At Galiwin’ku on Elcho Island (off the coast of Arnhem Land) in the Northern Territory, students learnt about local fauna on Country. Local Gumurr Marthakal Rangers ran daily field trips for classes across the school which visited 3 different cultural homelands that provide habitats (billabongs, coastal dunes, and open forest) for a range of local and feral animals. They set camera traps at each of the sites, and compared the different species observed at each site.
The field trips were supported in school with daily sessions about conserving local fauna as well as controlling invasive species such as cane toads and water buffalo and feral animals including cats, dogs and pigs and the damage they can do to Country. Traditional Owners were invited to share Indigenous ecological knowledge for each site and about the species observed and how the students are connected to the site and its fauna.
The week culminated in a whole school assembly where classes present their conservation action plans for their chosen local fauna or invasive/feral species.
Junior Keeper Experience
This event was created with a vision to encourage local children to improve their knowledge in wildlife conservation and awareness – or even consider a career in animal management, care or captive wildlife without the need to leave their beloved home on the north-west coast of Tasmania.
The Junior Keeper Experience at Wings Wildlife Park gave a glimpse into the day-to-day duties of a wildlife keeper, and included opportunities such as food preparation and enrichment, animal feeding and cleaning. Inspiring, informative sessions on some of Australia’s most interesting wildlife, as well as exploring the lifestyle of the humble bee, gave plenty of fodder for questions from inquiring minds.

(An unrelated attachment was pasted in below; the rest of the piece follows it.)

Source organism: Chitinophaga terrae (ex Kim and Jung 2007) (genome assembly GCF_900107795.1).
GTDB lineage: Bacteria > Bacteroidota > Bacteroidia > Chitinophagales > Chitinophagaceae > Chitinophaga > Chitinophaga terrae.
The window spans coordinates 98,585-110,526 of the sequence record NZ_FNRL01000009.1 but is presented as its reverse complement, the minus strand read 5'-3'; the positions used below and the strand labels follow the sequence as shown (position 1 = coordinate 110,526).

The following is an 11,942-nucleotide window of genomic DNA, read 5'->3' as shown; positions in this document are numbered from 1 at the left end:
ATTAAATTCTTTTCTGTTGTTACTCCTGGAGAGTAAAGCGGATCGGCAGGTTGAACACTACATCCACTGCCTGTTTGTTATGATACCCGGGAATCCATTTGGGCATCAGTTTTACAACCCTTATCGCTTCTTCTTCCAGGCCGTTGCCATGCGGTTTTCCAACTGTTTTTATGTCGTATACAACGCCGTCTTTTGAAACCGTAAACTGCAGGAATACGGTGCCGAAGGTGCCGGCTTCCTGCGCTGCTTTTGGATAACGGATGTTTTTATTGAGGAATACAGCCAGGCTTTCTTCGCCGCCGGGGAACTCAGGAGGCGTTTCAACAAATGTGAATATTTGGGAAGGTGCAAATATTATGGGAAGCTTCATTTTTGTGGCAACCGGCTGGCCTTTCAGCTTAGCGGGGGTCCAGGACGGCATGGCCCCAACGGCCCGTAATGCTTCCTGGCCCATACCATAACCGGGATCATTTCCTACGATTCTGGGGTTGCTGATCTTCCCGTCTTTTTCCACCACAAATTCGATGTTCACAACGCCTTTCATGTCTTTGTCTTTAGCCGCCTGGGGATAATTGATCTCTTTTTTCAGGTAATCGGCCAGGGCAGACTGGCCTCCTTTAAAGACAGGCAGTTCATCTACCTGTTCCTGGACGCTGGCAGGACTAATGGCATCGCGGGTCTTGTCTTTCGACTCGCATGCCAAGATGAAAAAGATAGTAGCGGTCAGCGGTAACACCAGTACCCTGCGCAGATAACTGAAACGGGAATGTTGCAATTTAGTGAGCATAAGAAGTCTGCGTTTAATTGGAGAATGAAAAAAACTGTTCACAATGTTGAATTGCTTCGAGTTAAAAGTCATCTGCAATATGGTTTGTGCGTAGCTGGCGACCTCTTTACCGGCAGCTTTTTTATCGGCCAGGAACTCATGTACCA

Quandong Bush Tucker Festival
This was just one of a number of events held in Quorn, South Australia, this year. The inaugural Quandong Bush Tucker Festival is a celebration of native foods on Nukunu and Adnyamathanha land in the heart of the Flinders Ranges.
This year’s event featured educational workshops, food stalls and culinary experiences, alongside Australian native food growers, harvesters, cooks, educators and enthusiasts including renowned native food expert, author and educator Bruce Pascoe, ABC’s Gardening Australia’s Costa Georgiadis, and River Cottage Australia’s Paul West.
There were children’s craft and activities that captured the fun of bush food flavours, food preparation experiences and sustainability, a working bee at the Quorn Bush Food Garden, a quandong-themed lunch and dinner, a gin bar, and more.
Jervis Bay Maritime Museum and Gallery
Many regional areas are home to niche museums that are definitely worth celebrating. The Jervis Bay Maritime Museum and Gallery in Huskisson hosted quite a few events, including where:
- a professor in sustainable building research shared how his research could help turn glass into concrete;
- a curator delved into the history and science of scientific and navigation objects featuring glass;
- the president of Lighthouses Australia enthusiastically shared how lighthouse lenses work;
- a contemporary art curator discussed the role glass has played in our philosophical and conceptual understanding of ourselves and the world;
- a coordinator from the Shoalhaven area explained their council’s solution to recycle the ‘un-recyclable’ fine glass leftover from kerbside recycling bins into local roads;
- kids and adults joined the Shoalhaven Astronomers group to gaze upon stars and planets with powerful telescopes;
- a local ceramicist showed children how to combine clay and glass to create an art piece to take home, and;
- young children hand-made their own kaleidoscopes using glass beads, learning how reflection and light work.
This is just a small collection of a huge number of regional, rural and remote activities that took place in National Science Week in 2022. We look forward to sharing more unique workshops, shows and other events with you again next year.